Please note that this product was withdrawn from the Community register of designated orphan medicinal products in March 2018 upon request of the marketing authorisation holder at the time of the granting of a change to the terms of the marketing authorisation.
On 6 December 2007, orphan designation (EU/3/07/501) was granted by the European Commission to AstraZeneca AB, Sweden, for olaparib for the treatment of ovarian cancer.
Olaparib has been authorised in the EU as Lynparza since 16 December 2014.
|Disease / condition||
Treatment of ovarian cancer
|Date of decision||
|Orphan decision number||
Review of designation
During its meeting of 11 to 13 November 2014, the Committee for Orphan Medicinal Products (COMP) reviewed the designation EU/3/07/501 for Lynparza (olaparib) as an orphan medicinal product for the treatment of ovarian cancer. The COMP assessed whether, at the time of marketing authorisation, the medicinal product still met the criteria for orphan designation. The Committee looked at the seriousness of the condition and the existence of other methods of treatment. As other methods of treatment are authorised in the European Union (EU), the COMP also considered whether the medicine is of significant benefit to patients with ovarian cancer. The COMP recommended that the orphan designation of the medicine be maintained*.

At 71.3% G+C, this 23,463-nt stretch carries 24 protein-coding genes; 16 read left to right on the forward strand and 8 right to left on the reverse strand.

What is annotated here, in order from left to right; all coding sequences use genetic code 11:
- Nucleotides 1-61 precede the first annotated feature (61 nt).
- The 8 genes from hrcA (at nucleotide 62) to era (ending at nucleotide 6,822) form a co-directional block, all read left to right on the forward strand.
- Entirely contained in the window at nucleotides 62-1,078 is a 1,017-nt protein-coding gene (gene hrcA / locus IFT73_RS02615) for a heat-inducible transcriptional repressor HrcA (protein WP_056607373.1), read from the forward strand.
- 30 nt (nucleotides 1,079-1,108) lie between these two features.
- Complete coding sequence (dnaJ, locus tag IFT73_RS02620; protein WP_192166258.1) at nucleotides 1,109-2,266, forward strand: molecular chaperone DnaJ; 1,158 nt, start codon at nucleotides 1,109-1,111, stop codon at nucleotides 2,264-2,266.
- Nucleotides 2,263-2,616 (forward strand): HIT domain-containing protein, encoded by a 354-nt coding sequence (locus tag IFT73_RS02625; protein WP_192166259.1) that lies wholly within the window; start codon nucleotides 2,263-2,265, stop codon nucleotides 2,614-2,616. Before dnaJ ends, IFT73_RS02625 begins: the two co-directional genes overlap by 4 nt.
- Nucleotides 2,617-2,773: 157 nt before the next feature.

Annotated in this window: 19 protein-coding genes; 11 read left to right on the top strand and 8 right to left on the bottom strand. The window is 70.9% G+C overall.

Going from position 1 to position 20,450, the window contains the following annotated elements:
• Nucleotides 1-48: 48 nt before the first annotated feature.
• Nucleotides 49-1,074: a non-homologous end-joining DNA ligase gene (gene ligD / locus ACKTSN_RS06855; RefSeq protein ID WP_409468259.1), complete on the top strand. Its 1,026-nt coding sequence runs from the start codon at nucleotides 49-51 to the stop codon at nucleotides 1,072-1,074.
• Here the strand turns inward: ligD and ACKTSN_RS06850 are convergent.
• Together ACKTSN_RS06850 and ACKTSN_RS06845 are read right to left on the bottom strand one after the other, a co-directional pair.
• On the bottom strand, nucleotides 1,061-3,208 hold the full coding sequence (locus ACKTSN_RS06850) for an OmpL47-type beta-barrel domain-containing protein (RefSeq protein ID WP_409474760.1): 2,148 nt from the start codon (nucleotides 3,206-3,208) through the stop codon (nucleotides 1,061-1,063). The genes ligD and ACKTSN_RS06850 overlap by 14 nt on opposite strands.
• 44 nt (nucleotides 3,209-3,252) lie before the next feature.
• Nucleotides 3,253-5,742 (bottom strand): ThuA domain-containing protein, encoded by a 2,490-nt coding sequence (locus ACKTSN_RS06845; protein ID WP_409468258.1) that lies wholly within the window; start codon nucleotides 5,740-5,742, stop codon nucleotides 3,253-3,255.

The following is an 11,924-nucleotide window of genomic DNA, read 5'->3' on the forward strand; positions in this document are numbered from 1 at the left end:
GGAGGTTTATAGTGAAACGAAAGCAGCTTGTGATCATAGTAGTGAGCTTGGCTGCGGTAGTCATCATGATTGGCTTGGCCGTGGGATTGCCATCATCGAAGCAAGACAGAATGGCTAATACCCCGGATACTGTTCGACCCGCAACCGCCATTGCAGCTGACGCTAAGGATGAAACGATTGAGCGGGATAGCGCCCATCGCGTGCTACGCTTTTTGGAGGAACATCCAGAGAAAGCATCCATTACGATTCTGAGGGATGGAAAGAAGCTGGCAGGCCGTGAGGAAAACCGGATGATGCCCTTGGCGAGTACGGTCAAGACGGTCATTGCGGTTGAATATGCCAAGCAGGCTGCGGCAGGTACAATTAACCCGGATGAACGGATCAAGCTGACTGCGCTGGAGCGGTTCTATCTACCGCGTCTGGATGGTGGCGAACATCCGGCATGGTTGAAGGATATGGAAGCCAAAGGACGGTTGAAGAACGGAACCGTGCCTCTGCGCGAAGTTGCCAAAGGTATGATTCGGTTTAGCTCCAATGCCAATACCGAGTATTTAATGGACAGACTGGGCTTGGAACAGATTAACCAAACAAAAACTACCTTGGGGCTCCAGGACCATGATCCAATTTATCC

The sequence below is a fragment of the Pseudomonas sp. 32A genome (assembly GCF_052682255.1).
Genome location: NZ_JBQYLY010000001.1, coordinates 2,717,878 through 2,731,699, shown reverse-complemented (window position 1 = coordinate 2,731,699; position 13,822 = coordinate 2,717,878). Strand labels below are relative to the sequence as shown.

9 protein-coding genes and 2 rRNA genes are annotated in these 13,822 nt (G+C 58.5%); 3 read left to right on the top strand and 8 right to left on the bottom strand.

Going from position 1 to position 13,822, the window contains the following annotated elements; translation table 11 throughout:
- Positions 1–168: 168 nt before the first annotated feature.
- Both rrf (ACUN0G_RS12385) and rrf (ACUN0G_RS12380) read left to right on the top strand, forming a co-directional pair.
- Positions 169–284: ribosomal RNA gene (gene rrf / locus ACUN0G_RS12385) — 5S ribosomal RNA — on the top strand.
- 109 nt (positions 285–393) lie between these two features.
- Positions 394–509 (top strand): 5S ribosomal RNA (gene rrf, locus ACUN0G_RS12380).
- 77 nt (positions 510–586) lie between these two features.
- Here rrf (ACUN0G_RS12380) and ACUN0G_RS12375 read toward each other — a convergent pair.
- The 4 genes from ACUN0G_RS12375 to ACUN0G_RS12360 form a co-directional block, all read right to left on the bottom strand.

*The maintenance of the orphan designation at time of marketing authorisation would, except in specific situations, give an orphan medicinal product 10 years of market exclusivity in the EU. This means that in the 10 years after its authorisation similar products with a comparable therapeutic indication cannot be placed on the market.
Sponsor's contact details
For contact details of patients’ organisations whose activities are targeted at rare diseases, see:
- Orphanet, a database containing information on rare diseases, which includes a directory of patients’ organisations registered in Europe;
- European Organisation for Rare Diseases (EURORDIS), a non-governmental alliance of patient organisations and individuals active in the field of rare diseases.